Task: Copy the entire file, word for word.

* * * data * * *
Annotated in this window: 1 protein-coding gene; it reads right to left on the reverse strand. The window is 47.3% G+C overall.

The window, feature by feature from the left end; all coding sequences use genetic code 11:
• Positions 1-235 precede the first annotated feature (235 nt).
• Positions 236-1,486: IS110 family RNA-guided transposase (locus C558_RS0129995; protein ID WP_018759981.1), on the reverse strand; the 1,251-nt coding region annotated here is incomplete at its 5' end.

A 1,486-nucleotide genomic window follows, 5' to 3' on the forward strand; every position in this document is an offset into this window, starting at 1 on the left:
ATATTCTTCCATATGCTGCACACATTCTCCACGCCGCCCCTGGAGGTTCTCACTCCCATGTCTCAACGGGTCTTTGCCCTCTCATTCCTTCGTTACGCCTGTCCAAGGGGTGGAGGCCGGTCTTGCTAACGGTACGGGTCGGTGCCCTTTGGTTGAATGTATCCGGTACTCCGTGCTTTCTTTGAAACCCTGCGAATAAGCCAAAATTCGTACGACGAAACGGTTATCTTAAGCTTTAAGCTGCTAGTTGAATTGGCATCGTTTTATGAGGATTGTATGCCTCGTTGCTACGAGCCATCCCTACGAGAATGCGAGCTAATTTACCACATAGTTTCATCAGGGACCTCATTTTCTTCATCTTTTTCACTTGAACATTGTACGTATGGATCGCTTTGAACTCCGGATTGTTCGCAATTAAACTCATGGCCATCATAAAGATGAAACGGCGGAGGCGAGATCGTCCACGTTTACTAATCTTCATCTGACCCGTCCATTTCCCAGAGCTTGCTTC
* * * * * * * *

Annotated in this window: 1 protein-coding gene; it reads right to left on the reverse strand. The window is 47.3% G+C overall.

The window, feature by feature from the left end; all coding sequences use genetic code 11:
• Positions 1-235 precede the first annotated feature (235 nt).
• Positions 236-1,486: IS110 family RNA-guided transposase (locus C558_RS0129995; protein ID WP_018759981.1), on the reverse strand; the 1,251-nt coding region annotated here is incomplete at its 5' end.

A 1,486-nucleotide genomic window follows, 5' to 3' on the forward strand; every position in this document is an offset into this window, starting at 1 on the left:
ATATTCTTCCATATGCTGCACACATTCTCCACGCCGCCCCTGGAGGTTCTCACTCCCATGTCTCAACGGGTCTTTGCCCTCTCATTCCTTCGTTACGCCTGTCCAAGGGGTGGAGGCCGGTCTTGCTAACGGTACGGGTCGGTGCCCTTTGGTTGAATGTATCCGGTACTCCGTGCTTTCTTTGAAACCCTGCGAATAAGCCAAAATTCGTACGACGAAACGGTTATCTTAAGCTTTAAGCTGCTAGTTGAATTGGCATCGTTTTATGAGGATTGTATGCCTCGTTGCTACGAGCCATCCCTACGAGAATGCGAGCTAATTTACCACATAGTTTCATCAGGGACCTCATTTTCTTCATCTTTTTCACTTGAACATTGTACGTATGGATCGCTTTGAACTCCGGATTGTTCGCAATTAAACTCATGGCCATCATAAAGATGAAACGGCGGAGGCGAGATCGTCCACGTTTACTAATCTTCATCTGACCCGTCCATTTCCCAGAGCTTGCTTC